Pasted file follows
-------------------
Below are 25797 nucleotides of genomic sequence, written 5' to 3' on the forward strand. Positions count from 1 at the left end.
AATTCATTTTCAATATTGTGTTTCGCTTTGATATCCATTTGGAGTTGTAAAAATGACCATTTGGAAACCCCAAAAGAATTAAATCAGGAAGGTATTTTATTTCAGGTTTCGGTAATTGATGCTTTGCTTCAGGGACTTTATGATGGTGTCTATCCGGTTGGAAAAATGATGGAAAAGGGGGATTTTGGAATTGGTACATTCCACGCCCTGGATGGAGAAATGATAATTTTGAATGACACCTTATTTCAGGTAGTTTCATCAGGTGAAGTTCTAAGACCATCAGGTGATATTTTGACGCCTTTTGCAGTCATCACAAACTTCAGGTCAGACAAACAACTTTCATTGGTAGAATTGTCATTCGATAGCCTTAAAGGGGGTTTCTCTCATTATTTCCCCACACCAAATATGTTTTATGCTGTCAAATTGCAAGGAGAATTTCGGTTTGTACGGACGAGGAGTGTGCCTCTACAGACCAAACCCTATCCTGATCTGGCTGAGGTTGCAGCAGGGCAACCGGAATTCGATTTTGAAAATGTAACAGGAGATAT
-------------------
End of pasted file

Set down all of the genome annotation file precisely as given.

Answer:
Below are 25797 nucleotides of genomic sequence, written 5' to 3' on the forward strand. Positions count from 1 at the left end.
AATTCATTTTCAATATTGTGTTTCGCTTTGATATCCATTTGGAGTTGTAAAAATGACCATTTGGAAACCCCAAAAGAATTAAATCAGGAAGGTATTTTATTTCAGGTTTCGGTAATTGATGCTTTGCTTCAGGGACTTTATGATGGTGTCTATCCGGTTGGAAAAATGATGGAAAAGGGGGATTTTGGAATTGGTACATTCCACGCCCTGGATGGAGAAATGATAATTTTGAATGACACCTTATTTCAGGTAGTTTCATCAGGTGAAGTTCTAAGACCATCAGGTGATATTTTGACGCCTTTTGCAGTCATCACAAACTTCAGGTCAGACAAACAACTTTCATTGGTAGAATTGTCATTCGATAGCCTTAAAGGGGGTTTCTCTCATTATTTCCCCACACCAAATATGTTTTATGCTGTCAAATTGCAAGGAGAATTTCGGTTTGTACGGACGAGGAGTGTGCCTCTACAGACCAAACCCTATCCTGATCTGGCTGAGGTTGCAGCAGGGCAACCGGAATTCGATTTTGAAAATGTAACAGGAGATAT